Issue 47: How should a writer be (on the internet)?
6 min read

Issue 47: How should a writer be (on the internet)?

Congratulations to the winners of last issue’s giveaway, Daniel and Katie, who will be receiving signed copies of Elaine Hsieh Chou’s Disorientation!

This past week I reread Allegra Hobbs’ excellent essay, “The Writer as Influencer.” Hobbs opens with this observation: “to be a writer today is to make yourself a product for public consumption on the internet, to project an appealing image that contextualizes the actual writing.” Written in 2019, it remains a relevant and useful examination of writing, social media, and the ways in which it feels increasingly necessary for writers to cultivate online personas in order to sell their work—and themselves.

As many people no doubt have done in the past few years, I have been reexamining my relationship with social media. After all, Twitter is most commonly described as a cesspool or “the hell site.” At the same time, I’ve attended more classes with titles like “How to build and use your online platform for good” and “Extremely Online for Writers: promoting your work with integrity.” While I’ve personally been tweeting and posting less, I also feel anxiety about dialing back my ~engagement~ and how it might affect my writing.

Sometimes I think about cutting all social media ties and living in blissful ignorance of the Main Character of Twitter on any given day. (All the power to you if you can do this.) But I know myself, and the more realistic thing is to adjust my outlook and how I show up online. Here are some of the questions I’ve been thinking about:

What do you want out of social media?

John Paul Brammer posed this question in his workshop, with the asterisk that “virality” is not necessarily a good answer. I grew up on the internet and it just naturally became the place to be. I didn’t second guess it. But Brammer provided a helpful reframing: social media is just another tool. It can be a testing ground for ideas, a place to connect with writers and other folks in the literary world, a way to learn about opportunities, etc. (I personally will stay on Twitter so I can continue stumbling across Shrekgetables tweets.)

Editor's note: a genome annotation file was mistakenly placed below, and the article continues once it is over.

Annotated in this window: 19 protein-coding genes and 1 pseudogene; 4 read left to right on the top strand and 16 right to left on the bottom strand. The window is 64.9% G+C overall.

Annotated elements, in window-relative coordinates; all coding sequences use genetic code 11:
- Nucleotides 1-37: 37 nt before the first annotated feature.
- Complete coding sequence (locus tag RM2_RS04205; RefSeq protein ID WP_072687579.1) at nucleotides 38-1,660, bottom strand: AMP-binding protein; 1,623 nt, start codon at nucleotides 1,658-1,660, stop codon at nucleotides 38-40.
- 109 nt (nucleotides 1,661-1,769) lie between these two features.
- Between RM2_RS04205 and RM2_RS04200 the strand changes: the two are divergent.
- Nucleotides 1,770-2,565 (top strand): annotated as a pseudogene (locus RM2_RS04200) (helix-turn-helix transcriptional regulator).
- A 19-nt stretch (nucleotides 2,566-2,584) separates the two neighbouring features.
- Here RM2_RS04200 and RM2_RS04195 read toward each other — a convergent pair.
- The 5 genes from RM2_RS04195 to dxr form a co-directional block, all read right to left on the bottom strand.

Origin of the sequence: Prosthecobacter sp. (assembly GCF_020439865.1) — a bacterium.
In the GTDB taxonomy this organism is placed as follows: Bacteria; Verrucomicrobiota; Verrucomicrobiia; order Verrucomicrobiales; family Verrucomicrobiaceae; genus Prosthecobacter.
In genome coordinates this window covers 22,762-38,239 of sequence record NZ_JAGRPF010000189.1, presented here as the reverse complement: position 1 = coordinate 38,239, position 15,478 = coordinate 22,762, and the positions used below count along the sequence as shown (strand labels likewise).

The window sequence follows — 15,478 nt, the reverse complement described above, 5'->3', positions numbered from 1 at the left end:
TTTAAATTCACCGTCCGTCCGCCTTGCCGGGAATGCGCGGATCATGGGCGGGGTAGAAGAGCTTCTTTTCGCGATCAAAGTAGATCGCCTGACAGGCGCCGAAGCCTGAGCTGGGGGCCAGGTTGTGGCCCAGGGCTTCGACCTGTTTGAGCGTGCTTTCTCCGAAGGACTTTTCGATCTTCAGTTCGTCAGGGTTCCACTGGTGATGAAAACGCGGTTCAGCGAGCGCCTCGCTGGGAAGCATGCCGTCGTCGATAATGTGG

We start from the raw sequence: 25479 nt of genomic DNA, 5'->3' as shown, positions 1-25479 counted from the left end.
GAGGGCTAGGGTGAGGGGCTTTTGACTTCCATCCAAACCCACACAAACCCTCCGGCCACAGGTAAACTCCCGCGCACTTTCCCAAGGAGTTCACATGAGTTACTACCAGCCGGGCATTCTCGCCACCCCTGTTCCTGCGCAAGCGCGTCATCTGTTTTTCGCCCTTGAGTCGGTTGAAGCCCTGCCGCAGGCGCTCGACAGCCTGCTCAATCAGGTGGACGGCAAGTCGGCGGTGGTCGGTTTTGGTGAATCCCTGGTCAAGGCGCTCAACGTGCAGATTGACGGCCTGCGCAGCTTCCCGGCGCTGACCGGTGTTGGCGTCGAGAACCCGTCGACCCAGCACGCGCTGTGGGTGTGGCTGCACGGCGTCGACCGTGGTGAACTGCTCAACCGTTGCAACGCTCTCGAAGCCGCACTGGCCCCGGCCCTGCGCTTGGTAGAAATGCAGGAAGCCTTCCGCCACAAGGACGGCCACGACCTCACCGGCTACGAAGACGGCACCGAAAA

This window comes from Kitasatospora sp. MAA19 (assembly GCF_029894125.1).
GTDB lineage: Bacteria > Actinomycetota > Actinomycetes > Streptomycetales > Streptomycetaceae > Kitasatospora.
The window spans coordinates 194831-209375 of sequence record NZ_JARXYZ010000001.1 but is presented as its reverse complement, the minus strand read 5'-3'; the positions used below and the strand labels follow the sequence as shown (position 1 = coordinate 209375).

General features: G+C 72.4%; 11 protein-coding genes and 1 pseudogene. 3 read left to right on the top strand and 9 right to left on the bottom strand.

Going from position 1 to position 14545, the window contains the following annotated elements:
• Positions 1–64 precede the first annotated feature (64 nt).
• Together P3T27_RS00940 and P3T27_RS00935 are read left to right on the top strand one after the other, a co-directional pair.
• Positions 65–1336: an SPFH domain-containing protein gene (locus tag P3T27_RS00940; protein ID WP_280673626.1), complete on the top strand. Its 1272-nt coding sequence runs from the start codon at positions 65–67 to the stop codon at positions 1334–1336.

Another consideration: what genre you primarily write in. Something I kept hearing in these classes was that an online following matters significantly more for those writing nonfiction (memoir, essays) than fiction. Still, there is no magic follower count that will make agents or editors turn their heads if your writing can’t stand on its own. Followers and clicks also do not equal book sales.

If you’re honest with yourself about what you want from your online presence, you can be more intentional about cultivating it.

How do you want to direct your attention?

Each platform—Twitter, Instagram, TikTok, newsletters—has different users, types of engagement, and tradeoffs. Kate McKean, of the newsletter Agents and Books, is one of my favorite writers about platforms. Building your platform, she says, starts with “putting your name out there where your readers will find it.”

I’ve heard nitty gritty advice around posting schedules, hashtag counts, and tricks for adding line breaks in Instagram posts. But all of that is secondary to (1) knowing how you want to direct your attention and (2) accepting the tradeoffs of your choices. I don’t care about making my Instagram writing-focused so I don’t spend as much time posting there. I like keeping Twitter as my primary semi-professional platform, since it's where both writing and engineering communities are more active. I started this very newsletter because I wanted to regularly commit to both my writing and (hopefully) help subscribers.

I’m also extremely wary of the trap Hobbs examines: that you end up spending more time performing your identity online than actually writing.

Is it sustainable?

The very nature of being a social media user is to be at the mercy of giant tech companies and their opaque algorithms. They shift strategies, like Instagram promoting Reels over normal posts because they want to compete with TikTok, or TikTok now encouraging ten minute videos so they can compete with YouTube. Having to respond to these kinds of changes is exhausting. Yet the most surefire way to increase your presence on any platform is to just post more—even better if it’s more of what they want.